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Crit Care. 2009; 13(6): 1013.
Published online 2009 December 10. doi:  10.1186/cc8176
PMCID: PMC2811895

Searching for an ideal hemodynamic marker to predict short-term outcome in cardiogenic shock

Abstract

Cardiogenic shock is a lethal condition. Physicians are searching for hemodynamic markers which could help risk-stratification of patients in this picture. Torgersen and coworkers present an hourly time integral of the cardiac power index and cardiac index drops to predict outcomes in the setting of cardiogenic shock. Continuous monitoring of hemodynamic markers may have a role in prediction of outcomes.

In the previous issue of Critical Care, Torgersen and coworkers present data about careful evaluation of hemodynamic monitoring of patients with cardiogenic shock (CS) in the intensive care unit as continuous variables during the initial 24-hour period [1]. Hemodynamic parameters influencing short-term mortality were identified. The authors stated that hourly time integrals of the cardiac index (CI) (cardiac output per body surface area) and the cardiac power index (CPI) (cardiac power output per body surface area) were the most important hemodynamic variables designating mortality as continuous parameters. In addition, instead of intermittent measures of the CI and the CPI, the authors analyzed the area under a given level divided into hourly intervals, named hourly time integrals. These results have the potential to provide a paradigm shift in the setting of CS.

Two take-home messages can be extracted from the study of Torgersen and coworkers [1]. First is the emphasis on the importance of continuous monitorization in patients with CS, and the second message is providing data for the importance of the interpretation of the CPI as a continuous variable in an acute setting.

CS is traditionally defined as a state of severe tissue hypoperfusion secondary to cardiac dysfunction. It carries high mortality risk, around 50% in the acute term [2]. Therefore, it is vital to identify signals driving the CS prognosis. For decades, hemodynamic monitoring has been desired for patients with acute pathologies with the aim of guiding therapy and risk-stratification [3]. Many parameters derived from hemodynamics - such as the cardiac output, systemic blood pressure, systemic vascular resistance, stroke volume, and pulmonary capillary wedge pressure - have so far been investigated to designate prognosis with unequivocal results [4,5]. Among these hemodynamic parameters, the cardiac power output and the CPI serve as interesting markers showing cardiovascular coupling at one glance, in contrast to other parameters that provide information about either the cardiac system or the vascular system [5].

Drops in the CPI were described by Torgersen and colleagues to predict outcome [1]. A critically low CPI might be a result of unresponsiveness to therapeutic interventions rather than a causative factor for death. One should mention that although the hourly time integrals of drops in the CI and CPI predicted short-term mortality, this might not mean that the CI and the CPI are targets for treatment. Indeed, in many cases, patients die despite high CI levels. Intra-aortic balloon pump (IABP) use is known to increase cardiac power output, and hence the CPI [6]. Adjustment should have been performed for the use of an IABP (37.8% of patients). Adjustment for gender was also needed, as the cardiac power output is also lower in females [7]. In a very recent meta-analysis, it was shown that a percutaneous left ventricular assist device yielded higher CI and higher mean arterial pressure compared with the IABP. This could be translated as a higher CPI with the left ventricular assist device compared with that under IABP use. The 30-day mortality was similar in both interventions, however, despite better early hemodynamic status with the left ventricular assist device [8]. A better CI or CPI may therefore not always translate into better outcomes. Torgersen and coworkers brought us some novel thresholds, however, which should be tested in multicenter trials. Eventually, these thresholds can serve as targets.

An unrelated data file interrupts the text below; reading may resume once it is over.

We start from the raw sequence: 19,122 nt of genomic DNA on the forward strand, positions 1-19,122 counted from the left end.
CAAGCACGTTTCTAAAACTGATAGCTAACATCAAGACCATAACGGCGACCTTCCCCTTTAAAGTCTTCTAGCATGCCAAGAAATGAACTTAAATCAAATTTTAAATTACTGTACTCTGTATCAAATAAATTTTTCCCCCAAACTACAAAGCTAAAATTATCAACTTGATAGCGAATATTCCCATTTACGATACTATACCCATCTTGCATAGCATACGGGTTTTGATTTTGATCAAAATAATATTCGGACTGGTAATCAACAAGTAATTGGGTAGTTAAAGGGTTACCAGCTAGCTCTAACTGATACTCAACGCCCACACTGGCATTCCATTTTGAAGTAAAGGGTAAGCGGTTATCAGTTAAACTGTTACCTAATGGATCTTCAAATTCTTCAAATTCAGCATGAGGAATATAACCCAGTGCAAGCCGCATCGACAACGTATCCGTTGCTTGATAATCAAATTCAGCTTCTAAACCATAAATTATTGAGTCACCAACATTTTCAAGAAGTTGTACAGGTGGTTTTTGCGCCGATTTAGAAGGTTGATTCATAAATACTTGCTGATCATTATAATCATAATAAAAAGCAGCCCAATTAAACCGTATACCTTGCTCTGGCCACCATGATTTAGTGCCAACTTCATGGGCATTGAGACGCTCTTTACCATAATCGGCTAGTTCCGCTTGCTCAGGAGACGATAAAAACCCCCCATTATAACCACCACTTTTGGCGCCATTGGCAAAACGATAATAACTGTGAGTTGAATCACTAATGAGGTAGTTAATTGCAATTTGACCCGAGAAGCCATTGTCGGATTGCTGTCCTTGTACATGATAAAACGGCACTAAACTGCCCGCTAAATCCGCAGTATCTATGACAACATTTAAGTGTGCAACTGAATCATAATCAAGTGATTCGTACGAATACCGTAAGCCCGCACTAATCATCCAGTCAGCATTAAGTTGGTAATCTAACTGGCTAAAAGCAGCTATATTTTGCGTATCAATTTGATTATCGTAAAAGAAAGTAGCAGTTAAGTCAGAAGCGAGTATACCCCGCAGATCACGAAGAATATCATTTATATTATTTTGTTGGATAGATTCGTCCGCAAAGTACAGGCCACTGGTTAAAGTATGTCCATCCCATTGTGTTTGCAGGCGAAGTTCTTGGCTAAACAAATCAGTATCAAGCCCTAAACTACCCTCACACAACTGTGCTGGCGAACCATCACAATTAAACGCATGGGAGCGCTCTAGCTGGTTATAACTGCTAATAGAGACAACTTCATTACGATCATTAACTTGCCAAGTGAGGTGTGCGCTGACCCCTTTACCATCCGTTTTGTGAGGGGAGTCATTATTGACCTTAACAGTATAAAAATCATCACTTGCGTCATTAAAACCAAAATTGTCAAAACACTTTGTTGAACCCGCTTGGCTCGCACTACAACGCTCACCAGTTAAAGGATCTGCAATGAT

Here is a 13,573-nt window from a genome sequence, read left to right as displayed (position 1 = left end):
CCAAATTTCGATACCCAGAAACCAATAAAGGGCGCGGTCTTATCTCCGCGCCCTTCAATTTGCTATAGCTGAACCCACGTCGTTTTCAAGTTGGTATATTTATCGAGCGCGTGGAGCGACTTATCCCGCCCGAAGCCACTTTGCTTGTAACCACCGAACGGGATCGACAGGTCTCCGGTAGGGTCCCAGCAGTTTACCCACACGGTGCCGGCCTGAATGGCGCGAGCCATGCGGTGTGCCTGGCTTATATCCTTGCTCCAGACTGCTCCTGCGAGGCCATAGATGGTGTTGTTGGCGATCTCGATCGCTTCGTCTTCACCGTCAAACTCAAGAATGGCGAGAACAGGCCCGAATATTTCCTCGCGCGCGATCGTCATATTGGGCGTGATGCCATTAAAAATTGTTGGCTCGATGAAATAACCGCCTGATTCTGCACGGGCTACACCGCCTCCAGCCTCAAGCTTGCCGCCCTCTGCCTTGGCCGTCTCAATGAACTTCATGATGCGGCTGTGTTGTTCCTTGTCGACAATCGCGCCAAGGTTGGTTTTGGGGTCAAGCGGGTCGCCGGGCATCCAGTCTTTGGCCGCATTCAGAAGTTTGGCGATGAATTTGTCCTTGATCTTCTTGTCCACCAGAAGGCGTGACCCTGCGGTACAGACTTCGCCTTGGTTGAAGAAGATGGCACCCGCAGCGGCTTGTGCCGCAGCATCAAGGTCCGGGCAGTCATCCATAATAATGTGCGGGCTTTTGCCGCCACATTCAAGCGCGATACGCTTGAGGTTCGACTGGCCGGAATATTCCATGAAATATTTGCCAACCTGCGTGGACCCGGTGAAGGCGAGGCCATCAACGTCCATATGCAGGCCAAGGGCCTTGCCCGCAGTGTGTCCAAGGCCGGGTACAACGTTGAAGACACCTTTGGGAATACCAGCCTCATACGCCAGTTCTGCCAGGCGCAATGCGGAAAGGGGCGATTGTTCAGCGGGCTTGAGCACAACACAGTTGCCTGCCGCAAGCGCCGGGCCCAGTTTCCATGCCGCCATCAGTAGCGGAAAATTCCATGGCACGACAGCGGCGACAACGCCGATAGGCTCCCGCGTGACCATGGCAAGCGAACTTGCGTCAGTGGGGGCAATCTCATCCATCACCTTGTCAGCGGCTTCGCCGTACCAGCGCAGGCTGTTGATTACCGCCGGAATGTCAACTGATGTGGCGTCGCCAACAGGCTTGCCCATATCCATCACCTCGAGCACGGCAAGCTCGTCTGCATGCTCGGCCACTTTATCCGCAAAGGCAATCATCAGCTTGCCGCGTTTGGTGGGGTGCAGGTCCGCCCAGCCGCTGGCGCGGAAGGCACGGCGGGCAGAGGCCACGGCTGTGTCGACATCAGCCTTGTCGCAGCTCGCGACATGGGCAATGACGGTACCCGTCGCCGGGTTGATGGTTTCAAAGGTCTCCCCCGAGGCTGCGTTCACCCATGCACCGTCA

The present paper emphasizes the continuous effort that should be made to risk-stratify patients with CS. Hemodynamic variables are important to consider in the setting of CS, particularly those parameters integrating generation of cardiac energy with spreading of blood flow, such as the CPI. Since it was shown that almost one-half of nonsurvivors of CS die with a normal CI, this finding changed the paradigm of CS recently from being only a cardiac problem into a disease of the entire circulatory system [9,10]. Data tell us the importance of systemic inflammatory response upon release of inflammatory mediators and neurohormones yielding alterations in tissue microvasculature, which may result in multi-organ dysfunction syndrome in CS [11]. We therefore agree that hemodynamic signals combining cardiac function with tissue perfusion such as the CPI may be optimal markers of outcome. On the contrary, it might be as important to consider any invasive hemodynamic parameter as a continuous (and not intermittent) marker, as presented by Torgersen and coworkers, instead of considering them per piece.

Abbreviations

CI: cardiac index; CPI: cardiac power index; CS: cardiogenic shock; IABP: intra-aortic balloon pump.

Competing interests

The authors declare that they have no competing interests.

Notes

See related research by Torgersen et al., http://ccforum.com/content/13/5/R157

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